Ice Cycle by Maria Gianferrari, illustrated by Jieting Chen (Millbrook Press, 2022) is subtitled “Poems about the Life of Ice,” and I must say that, just as I had never considered the variety of animals living near icebergs, I had never considered varieties of ice on which those animals live! Yes, as Gianferrari shows in
No Two Alike by Keith Baker (Beach Lane Books, 2011) celebrates the uniqueness of winter with gorgeous digital paintings of two birds enjoying nature. The text is rhythmic and rhyming, and provides a gentle framework for the how nothing is completely alike – snowflakes, fences, trees. The ultimate conclusion is that the birds are similar
Lemonade in Winter by Emily Jenkins, illustrated by G. Brian Karas (Schwartz and Wade, 2012) is a clever story to teach about money. A brother and a sister have decided to have a neighborhood lemonade stand, despite the fact that it is the middle of winter and snow covers the ground. Their parents suggest they won’t have
I certainly hope there is not snow in the coming 48 hours, but in honor of one last crazy storm this winter-ish season, here’s one more “snow day” book that Raisin and I enjoyed. It’s one that would be fun any time of year. Zoo Flakes ABC by Will Howell is a fabulous ABC art
Given the two feet of snow that fell on my community yesterday, I feel it’s appropriate to focus on some of the snowy day books my son and I have enjoyed lately. Raisin loves snow and especially snowmen, so I searched out some potential favorites even before this week’s storm hit. In addition to those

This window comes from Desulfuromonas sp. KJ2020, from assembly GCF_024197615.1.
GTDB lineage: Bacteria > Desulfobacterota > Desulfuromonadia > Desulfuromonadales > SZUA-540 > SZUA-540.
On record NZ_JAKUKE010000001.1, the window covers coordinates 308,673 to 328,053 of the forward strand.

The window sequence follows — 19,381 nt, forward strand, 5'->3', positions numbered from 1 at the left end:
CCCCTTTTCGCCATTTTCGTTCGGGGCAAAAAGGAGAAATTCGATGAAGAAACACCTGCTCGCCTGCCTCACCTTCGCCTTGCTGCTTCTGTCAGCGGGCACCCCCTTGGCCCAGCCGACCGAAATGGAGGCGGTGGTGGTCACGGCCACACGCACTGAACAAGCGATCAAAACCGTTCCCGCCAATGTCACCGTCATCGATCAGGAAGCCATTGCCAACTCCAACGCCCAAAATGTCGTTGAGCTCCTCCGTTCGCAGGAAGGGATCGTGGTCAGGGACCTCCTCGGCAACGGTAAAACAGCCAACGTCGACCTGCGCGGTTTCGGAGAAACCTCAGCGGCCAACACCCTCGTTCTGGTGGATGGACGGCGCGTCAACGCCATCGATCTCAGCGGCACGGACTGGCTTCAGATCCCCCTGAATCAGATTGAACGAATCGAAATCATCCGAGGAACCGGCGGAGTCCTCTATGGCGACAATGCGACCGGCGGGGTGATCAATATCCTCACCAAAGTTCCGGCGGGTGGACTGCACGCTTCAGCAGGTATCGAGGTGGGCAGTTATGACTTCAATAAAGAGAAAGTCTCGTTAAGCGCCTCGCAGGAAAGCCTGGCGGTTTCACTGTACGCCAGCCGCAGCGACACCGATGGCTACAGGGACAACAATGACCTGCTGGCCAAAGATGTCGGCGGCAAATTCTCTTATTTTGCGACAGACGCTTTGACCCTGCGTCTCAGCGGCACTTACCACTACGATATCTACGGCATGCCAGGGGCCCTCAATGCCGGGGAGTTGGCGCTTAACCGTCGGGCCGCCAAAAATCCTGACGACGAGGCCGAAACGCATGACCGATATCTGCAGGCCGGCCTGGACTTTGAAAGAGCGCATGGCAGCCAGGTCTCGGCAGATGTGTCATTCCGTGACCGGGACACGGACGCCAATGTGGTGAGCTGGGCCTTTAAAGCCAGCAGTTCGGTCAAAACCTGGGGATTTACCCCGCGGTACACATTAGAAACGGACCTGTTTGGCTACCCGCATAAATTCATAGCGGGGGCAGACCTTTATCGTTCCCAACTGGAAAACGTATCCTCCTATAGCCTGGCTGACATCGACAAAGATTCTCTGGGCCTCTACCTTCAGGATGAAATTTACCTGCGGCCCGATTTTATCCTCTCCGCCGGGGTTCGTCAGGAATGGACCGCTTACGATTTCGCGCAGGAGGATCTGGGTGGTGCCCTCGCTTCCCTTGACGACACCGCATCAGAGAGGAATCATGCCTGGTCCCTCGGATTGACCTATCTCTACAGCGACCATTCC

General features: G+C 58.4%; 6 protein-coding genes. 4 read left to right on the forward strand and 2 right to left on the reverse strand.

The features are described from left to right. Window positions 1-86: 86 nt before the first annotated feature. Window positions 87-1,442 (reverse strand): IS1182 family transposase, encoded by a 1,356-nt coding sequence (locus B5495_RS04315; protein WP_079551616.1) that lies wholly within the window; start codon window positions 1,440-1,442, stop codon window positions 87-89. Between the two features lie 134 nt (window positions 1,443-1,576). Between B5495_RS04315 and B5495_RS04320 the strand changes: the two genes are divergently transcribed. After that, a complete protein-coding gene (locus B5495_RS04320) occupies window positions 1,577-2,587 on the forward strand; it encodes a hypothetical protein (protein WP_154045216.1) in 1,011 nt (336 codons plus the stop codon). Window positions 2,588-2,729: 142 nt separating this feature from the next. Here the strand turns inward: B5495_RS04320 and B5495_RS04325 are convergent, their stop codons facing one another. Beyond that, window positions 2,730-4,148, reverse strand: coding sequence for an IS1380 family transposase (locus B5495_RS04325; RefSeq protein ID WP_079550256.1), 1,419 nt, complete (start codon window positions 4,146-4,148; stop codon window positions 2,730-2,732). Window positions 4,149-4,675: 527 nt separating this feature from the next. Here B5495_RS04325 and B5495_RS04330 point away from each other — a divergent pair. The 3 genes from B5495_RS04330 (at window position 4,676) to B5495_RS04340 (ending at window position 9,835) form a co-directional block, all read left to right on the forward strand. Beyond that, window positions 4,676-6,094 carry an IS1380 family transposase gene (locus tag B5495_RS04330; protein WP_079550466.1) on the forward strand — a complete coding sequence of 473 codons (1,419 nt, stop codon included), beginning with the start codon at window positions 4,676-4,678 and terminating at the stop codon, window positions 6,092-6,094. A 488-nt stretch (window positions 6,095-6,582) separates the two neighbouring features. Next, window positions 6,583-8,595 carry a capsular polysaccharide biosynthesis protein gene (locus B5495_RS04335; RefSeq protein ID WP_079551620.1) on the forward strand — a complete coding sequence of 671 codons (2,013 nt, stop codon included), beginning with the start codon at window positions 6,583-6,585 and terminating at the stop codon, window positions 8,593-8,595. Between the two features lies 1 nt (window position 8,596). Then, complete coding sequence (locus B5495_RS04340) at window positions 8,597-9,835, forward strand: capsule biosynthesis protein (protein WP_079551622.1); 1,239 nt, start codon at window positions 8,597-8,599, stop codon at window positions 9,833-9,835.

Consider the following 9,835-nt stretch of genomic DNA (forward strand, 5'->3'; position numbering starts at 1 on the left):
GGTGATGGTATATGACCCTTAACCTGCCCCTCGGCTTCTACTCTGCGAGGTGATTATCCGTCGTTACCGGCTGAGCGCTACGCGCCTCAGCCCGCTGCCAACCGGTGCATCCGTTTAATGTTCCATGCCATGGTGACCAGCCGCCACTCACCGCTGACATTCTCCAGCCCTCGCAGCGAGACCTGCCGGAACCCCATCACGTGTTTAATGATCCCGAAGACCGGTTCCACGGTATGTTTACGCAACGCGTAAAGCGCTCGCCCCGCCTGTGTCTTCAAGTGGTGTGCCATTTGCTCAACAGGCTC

Part ghost story and part mystery, The Thirteenth Tale by Diane Setterfield (published 2006) captures the power of stories and books in a lonely life. Amateur biographer Margret Lea is invited to write the story of Vita Winter, aging popular writer with more than fifty published works to her name. Although the two women are
I was a bit disappointed by Edith Wharton’s Ethan Frome. I’m glad I read it: it gave me a new perspective on Wharton, because it was a different setting, cast of characters, and theme from those I’ve read before. It was wonderfully written, with Wharton’s elaborate and realistic descriptions of the setting and thought processes.
I loved My Antonia by Willa Cather when I read it in high school, and when I went to pick it up, I had some dim memories of characters and setting. I recalled that it was about rural Nebraska. It was about a boy and a girl. They lived on farms and played together. It
In honor of the snow Chicago is “enjoying,” I found some Winter-related Caldecott-winning books this month at my local library.
Anton Chekhov’s “The Student” is the perfect story. Decide for yourself by reading it at Project Gutenberg (1,500 words) or listening to it at LibriVox (10 minutes). Note that I read a new translation by Richard Pevear and Larissa Volokhonsky. Here are some elements that make it perfect for me.
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